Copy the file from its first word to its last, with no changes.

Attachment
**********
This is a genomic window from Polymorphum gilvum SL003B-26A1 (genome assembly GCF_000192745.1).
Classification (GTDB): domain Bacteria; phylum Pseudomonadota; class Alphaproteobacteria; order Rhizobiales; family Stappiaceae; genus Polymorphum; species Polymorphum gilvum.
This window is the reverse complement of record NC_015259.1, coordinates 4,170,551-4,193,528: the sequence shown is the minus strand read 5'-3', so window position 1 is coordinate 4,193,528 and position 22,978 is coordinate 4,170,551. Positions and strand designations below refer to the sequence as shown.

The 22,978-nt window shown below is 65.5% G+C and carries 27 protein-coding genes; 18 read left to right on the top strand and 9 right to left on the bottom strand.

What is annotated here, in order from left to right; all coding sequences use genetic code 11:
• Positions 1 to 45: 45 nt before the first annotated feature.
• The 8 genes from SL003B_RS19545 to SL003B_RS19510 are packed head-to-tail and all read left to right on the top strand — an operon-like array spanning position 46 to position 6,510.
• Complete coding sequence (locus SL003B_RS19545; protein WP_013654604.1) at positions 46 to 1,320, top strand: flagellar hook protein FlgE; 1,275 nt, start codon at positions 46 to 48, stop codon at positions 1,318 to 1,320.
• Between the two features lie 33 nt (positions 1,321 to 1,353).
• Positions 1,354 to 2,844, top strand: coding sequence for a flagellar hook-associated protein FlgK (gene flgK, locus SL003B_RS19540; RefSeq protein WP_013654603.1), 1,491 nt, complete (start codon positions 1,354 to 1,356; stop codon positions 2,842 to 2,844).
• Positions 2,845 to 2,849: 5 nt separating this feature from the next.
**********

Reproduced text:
This is a genomic window from Polymorphum gilvum SL003B-26A1 (genome assembly GCF_000192745.1).
Classification (GTDB): domain Bacteria; phylum Pseudomonadota; class Alphaproteobacteria; order Rhizobiales; family Stappiaceae; genus Polymorphum; species Polymorphum gilvum.
This window is the reverse complement of record NC_015259.1, coordinates 4,170,551-4,193,528: the sequence shown is the minus strand read 5'-3', so window position 1 is coordinate 4,193,528 and position 22,978 is coordinate 4,170,551. Positions and strand designations below refer to the sequence as shown.

The 22,978-nt window shown below is 65.5% G+C and carries 27 protein-coding genes; 18 read left to right on the top strand and 9 right to left on the bottom strand.

What is annotated here, in order from left to right; all coding sequences use genetic code 11:
• Positions 1 to 45: 45 nt before the first annotated feature.
• The 8 genes from SL003B_RS19545 to SL003B_RS19510 are packed head-to-tail and all read left to right on the top strand — an operon-like array spanning position 46 to position 6,510.
• Complete coding sequence (locus SL003B_RS19545; protein WP_013654604.1) at positions 46 to 1,320, top strand: flagellar hook protein FlgE; 1,275 nt, start codon at positions 46 to 48, stop codon at positions 1,318 to 1,320.
• Between the two features lie 33 nt (positions 1,321 to 1,353).
• Positions 1,354 to 2,844, top strand: coding sequence for a flagellar hook-associated protein FlgK (gene flgK, locus SL003B_RS19540; RefSeq protein WP_013654603.1), 1,491 nt, complete (start codon positions 1,354 to 1,356; stop codon positions 2,842 to 2,844).
• Positions 2,845 to 2,849: 5 nt separating this feature from the next.